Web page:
The interesting thing to me is the way the passage resonates differently in the narrative and in our reading experience.
Within our minds as readers, especially those of us who have been Christians for decades or a lifetime, it is a message which we see as proof of his Messiahship.
Jesus is the Messiah. How do I know? I saw him preaching good news, bringing freedom, providing miraculous healings…
It is all in our past tense. We’ve seen Jesus do these things already.
Within Luke’s unfolding story, Jesus uses the Isaiah passage to proclaim who he is and what he is about to do.
I’m Anointed, the Messiah, and my mission from here on out will be to preach good news, to bring freedom to captives, to provide miraculous healing…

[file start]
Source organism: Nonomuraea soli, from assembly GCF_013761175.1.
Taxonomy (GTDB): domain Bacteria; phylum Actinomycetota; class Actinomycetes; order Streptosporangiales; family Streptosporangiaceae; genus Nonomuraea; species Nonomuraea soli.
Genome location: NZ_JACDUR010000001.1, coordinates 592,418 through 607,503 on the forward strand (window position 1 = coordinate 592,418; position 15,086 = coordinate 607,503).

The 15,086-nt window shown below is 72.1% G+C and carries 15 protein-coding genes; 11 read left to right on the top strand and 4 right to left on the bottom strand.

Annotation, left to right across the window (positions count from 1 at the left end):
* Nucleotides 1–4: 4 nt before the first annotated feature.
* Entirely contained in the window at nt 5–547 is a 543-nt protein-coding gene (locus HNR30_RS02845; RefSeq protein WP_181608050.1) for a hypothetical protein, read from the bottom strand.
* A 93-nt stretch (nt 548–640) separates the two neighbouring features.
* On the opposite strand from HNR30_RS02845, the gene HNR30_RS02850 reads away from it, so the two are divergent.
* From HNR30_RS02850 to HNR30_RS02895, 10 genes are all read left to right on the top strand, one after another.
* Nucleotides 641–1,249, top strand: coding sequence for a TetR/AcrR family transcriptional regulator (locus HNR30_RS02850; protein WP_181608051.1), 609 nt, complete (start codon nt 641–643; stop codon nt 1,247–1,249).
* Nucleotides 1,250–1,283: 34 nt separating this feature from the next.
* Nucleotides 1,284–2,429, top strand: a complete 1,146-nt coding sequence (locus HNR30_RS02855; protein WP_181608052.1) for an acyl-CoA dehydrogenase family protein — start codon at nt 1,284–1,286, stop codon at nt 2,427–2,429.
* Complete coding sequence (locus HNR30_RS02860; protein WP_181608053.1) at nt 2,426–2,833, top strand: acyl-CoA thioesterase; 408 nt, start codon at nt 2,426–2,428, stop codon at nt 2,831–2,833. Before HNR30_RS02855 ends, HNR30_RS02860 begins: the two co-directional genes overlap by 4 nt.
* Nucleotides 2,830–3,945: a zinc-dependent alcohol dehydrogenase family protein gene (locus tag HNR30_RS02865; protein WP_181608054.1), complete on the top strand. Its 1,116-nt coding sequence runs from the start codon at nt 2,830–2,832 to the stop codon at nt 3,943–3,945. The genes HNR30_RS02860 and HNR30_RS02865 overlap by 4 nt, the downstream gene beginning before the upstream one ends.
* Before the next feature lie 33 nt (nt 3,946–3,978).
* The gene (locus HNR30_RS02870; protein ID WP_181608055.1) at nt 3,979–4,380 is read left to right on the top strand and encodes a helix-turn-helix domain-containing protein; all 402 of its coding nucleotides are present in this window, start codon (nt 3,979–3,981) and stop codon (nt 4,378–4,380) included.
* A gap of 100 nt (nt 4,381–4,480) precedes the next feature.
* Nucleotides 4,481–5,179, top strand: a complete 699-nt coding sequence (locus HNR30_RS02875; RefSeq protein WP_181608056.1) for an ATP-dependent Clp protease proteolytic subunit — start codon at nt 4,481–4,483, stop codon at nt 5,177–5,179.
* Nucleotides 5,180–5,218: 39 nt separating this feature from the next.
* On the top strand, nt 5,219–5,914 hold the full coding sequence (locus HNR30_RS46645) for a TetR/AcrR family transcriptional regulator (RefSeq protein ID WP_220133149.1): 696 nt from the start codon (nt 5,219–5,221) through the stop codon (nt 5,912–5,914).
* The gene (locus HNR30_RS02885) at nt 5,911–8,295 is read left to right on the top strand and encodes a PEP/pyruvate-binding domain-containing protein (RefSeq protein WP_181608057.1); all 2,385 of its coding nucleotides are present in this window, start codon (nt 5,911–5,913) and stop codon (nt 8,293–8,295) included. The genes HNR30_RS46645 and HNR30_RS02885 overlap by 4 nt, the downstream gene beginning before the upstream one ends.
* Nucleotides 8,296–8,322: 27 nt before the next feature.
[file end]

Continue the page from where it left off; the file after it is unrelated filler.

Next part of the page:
It is all in Jesus’ future, with a gospel full of examples yet to come.
Seeing it within the flow of the story makes it all the more bold.
Jesus, full of the Spirit and fresh from his victory over Satan proclaims something no one has seen the slightest evidence of.
He claims (without basis for all they knew), that he is the promised Messiah, and that he’ll shortly be preaching good news, freeing the oppressed, and offering miraculous healings — and that is shocking enough to spark the violent reaction the lectionary put off till next week.
My annual lenten prayer class is coming soon! We’ll work on classic approaches to prayer that help re-ground us in Christ and bring focus to our prayer lives. Click the button and get on the waiting list if you want to be notified when it is open for registration.